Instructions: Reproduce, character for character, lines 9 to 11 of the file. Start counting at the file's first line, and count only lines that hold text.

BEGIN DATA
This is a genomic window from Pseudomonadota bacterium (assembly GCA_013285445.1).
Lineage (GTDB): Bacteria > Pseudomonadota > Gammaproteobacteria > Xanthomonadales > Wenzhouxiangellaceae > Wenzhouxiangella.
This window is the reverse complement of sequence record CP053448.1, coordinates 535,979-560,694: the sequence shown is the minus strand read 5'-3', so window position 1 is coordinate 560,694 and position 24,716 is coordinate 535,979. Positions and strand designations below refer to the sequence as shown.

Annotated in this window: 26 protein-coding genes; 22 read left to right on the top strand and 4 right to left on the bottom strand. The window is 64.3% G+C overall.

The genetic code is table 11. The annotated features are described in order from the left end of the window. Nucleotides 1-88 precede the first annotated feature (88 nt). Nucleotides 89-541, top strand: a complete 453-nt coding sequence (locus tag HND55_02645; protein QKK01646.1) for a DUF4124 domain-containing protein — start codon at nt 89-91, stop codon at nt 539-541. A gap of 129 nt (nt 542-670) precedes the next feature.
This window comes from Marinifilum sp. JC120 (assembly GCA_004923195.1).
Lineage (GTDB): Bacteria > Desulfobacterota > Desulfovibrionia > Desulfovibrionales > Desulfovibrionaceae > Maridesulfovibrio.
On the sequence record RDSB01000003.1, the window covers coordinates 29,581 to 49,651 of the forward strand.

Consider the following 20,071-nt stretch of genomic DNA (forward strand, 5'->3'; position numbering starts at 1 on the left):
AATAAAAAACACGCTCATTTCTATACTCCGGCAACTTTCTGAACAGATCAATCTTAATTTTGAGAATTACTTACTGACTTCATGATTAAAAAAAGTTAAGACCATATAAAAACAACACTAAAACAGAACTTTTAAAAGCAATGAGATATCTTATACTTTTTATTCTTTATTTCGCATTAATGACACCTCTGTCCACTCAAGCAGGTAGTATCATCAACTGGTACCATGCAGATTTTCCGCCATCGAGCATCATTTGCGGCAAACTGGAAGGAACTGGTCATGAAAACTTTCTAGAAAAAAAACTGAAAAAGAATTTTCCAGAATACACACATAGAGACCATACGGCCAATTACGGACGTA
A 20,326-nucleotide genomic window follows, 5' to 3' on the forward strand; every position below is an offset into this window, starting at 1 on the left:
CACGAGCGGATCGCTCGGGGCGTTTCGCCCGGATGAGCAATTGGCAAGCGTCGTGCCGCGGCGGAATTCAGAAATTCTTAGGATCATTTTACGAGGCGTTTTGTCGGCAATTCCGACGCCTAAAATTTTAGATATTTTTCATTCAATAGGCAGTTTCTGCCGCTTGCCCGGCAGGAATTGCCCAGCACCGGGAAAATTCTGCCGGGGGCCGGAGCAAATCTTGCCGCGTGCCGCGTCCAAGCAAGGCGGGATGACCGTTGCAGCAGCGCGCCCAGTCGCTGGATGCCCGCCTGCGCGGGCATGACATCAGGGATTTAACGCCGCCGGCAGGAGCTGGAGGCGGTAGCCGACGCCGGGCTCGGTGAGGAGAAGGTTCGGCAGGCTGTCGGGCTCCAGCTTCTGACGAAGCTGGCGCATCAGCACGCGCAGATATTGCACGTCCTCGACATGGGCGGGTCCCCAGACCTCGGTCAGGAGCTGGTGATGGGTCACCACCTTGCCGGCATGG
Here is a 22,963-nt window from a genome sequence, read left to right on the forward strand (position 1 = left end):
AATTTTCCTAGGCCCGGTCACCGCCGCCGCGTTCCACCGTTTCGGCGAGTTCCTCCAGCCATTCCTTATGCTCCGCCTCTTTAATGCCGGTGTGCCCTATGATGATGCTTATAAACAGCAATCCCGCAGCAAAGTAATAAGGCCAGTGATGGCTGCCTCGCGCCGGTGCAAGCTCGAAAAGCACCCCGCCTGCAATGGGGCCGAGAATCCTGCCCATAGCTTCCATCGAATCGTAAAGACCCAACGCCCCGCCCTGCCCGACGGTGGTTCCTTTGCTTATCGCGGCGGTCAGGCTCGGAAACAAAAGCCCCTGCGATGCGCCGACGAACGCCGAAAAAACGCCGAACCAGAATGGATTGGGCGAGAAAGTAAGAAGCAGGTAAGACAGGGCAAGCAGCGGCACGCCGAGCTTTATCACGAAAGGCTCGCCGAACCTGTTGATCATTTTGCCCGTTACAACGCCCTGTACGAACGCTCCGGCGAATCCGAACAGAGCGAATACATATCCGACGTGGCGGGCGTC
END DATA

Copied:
Consider the following 20,071-nt stretch of genomic DNA (forward strand, 5'->3'; position numbering starts at 1 on the left):
AATAAAAAACACGCTCATTTCTATACTCCGGCAACTTTCTGAACAGATCAATCTTAATTTTGAGAATTACTTACTGACTTCATGATTAAAAAAAGTTAAGACCATATAAAAACAACACTAAAACAGAACTTTTAAAAGCAATGAGATATCTTATACTTTTTATTCTTTATTTCGCATTAATGACACCTCTGTCCACTCAAGCAGGTAGTATCATCAACTGGTACCATGCAGATTTTCCGCCATCGAGCATCATTTGCGGCAAACTGGAAGGAACTGGTCATGAAAACTTTCTAGAAAAAAAACTGAAAAAGAATTTTCCAGAATACACACATAGAGACCATACGGCCAATTACGGACGTA
A 20,326-nucleotide genomic window follows, 5' to 3' on the forward strand; every position below is an offset into this window, starting at 1 on the left: